British archaeologists unearthed a 2,000-year-old skull in a field near York Friday, inside of which they claim lies the remains of the “oldest human brain” in Britain and one of the earliest worldwide, according to BBC.
The skull, which was buried during the Iron Age, was sent to York‚ Hospital for a CT scan after one of the team members felt something move while cleaning it. ‚ The scan confirmed the‚ presence‚ of brain tissue, spotting a mass about a third of the size of a normal brain.
Archaeologists say the skull was most likely buried between 300 BC and one BC, and that the deceased either died by beheading or had his or her head cut off soon after death.
“From the size, it was probably an adult but we can’t say whether it was a man or woman. There is no obvious cause of death because the skull is still intact,” said‚ Dr. Richard Hall, Director of Archaeology at the York Archaeological Trust; one of his teams discovered the skull. ‚ “We are confident that the skull was buried in this small pit and that it has lain undisturbed since the Iron Age.”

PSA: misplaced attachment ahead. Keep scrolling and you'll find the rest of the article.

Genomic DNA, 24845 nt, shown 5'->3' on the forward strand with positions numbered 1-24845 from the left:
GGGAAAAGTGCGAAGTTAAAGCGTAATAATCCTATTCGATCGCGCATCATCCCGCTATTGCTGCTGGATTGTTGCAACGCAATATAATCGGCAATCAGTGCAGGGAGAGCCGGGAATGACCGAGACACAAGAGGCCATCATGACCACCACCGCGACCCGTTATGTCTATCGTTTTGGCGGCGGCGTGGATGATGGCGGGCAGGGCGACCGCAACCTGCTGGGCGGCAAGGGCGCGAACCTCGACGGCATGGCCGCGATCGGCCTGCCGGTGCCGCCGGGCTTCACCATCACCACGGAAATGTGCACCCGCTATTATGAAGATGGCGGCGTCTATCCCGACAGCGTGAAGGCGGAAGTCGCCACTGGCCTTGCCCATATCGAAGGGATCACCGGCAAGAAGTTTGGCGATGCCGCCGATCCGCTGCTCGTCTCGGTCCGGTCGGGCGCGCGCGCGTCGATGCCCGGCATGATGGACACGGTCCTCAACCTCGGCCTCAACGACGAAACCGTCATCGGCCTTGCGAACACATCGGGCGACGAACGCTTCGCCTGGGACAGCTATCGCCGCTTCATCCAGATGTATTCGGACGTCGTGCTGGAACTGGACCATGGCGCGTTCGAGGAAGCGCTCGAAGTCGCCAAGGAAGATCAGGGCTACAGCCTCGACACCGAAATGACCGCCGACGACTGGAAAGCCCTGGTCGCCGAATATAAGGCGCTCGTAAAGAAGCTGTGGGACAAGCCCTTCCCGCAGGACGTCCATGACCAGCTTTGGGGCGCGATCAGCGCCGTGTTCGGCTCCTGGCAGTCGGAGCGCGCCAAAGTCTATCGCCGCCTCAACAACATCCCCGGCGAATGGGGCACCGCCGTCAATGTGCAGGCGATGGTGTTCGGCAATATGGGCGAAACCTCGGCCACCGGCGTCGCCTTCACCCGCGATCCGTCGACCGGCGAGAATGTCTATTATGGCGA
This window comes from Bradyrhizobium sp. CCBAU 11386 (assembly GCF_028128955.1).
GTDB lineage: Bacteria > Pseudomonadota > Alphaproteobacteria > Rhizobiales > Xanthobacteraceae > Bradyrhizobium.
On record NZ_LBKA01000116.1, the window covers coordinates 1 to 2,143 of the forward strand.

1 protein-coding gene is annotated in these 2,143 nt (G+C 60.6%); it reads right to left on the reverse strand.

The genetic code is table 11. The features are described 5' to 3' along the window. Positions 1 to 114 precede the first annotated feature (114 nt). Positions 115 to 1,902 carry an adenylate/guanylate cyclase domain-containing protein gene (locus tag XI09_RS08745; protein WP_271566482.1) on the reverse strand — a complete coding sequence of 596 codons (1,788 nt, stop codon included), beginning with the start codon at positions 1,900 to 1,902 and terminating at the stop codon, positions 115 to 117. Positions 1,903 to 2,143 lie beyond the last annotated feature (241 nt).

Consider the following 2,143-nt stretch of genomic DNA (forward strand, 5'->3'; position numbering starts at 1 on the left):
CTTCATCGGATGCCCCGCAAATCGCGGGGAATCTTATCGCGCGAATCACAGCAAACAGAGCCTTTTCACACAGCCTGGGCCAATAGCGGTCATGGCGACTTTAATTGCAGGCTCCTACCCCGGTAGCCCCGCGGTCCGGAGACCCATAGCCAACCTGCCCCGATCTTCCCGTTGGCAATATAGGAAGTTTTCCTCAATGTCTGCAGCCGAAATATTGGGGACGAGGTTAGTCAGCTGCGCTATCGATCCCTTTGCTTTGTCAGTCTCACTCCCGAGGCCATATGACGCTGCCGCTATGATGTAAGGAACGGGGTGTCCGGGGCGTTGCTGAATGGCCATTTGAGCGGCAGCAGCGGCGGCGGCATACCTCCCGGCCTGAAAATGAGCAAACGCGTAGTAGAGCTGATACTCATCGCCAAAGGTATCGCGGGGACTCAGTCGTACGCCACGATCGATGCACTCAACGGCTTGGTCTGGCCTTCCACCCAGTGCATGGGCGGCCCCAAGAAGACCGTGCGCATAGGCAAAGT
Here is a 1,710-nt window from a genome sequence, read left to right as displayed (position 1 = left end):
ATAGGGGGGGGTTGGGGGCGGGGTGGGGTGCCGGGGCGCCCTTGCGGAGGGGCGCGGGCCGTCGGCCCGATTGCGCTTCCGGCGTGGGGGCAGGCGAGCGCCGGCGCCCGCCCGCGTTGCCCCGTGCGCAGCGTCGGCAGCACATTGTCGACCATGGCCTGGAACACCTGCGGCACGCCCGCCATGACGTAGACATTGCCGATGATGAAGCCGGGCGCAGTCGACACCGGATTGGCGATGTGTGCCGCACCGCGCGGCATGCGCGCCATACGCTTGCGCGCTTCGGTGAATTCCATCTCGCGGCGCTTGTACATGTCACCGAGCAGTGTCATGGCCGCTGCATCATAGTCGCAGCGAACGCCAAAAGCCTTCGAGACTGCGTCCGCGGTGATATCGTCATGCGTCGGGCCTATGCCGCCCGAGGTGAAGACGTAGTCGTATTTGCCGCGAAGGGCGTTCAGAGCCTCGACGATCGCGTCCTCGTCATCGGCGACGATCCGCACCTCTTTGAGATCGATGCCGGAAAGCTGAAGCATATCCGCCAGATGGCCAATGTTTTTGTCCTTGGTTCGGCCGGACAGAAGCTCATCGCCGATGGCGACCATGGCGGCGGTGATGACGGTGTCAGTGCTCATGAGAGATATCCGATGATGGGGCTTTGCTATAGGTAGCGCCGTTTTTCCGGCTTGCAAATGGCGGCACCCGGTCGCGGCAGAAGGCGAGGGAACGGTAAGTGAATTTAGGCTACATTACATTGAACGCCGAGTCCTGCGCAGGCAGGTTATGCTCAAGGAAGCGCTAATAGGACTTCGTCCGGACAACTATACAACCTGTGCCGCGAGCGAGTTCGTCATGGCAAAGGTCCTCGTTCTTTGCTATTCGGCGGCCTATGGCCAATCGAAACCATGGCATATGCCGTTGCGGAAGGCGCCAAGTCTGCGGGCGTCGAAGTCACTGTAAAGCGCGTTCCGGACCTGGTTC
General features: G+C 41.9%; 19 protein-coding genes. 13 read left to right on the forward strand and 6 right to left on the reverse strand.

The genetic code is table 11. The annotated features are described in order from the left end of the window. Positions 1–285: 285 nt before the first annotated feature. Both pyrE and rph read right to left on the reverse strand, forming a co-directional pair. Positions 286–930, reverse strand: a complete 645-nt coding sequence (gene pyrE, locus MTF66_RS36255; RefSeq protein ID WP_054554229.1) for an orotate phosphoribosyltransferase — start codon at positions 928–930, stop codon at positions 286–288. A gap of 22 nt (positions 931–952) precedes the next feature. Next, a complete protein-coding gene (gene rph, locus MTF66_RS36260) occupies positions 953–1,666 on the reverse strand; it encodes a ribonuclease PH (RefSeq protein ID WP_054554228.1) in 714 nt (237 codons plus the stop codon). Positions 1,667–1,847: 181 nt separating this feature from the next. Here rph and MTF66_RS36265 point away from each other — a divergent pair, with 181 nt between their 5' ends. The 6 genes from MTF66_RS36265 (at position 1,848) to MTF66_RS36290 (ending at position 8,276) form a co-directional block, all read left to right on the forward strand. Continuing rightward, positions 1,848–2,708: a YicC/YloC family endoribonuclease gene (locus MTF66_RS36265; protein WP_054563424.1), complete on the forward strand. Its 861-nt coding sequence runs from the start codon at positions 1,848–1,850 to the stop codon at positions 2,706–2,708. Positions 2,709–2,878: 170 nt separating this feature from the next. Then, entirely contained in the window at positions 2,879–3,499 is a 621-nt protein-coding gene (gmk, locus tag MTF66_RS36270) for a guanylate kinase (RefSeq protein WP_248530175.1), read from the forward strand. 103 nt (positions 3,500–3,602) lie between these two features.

The finding however is unlikely to help reveal any new information about the brain since the organ has not changed much over the last 2,000 years, according to Chris Godsen, a professor of archeology at Oxford University.
Since the brain consists of fatty tissue which microbes in the soil usually absorb, a‚ finding‚ like this is very rare.
Archaeologists‚ believe the skull, which was found in its own muddy pit, could be a ritualistic or religious offering.
Earlier this year, at the same site,‚ archeologists‚ found a man whom they‚ believe‚ to be one of Britain’s earliest tuberculosis victims. ‚ Radiocarbon dating found that the man died during the fourth century, in the late-Roman period, according to BBC.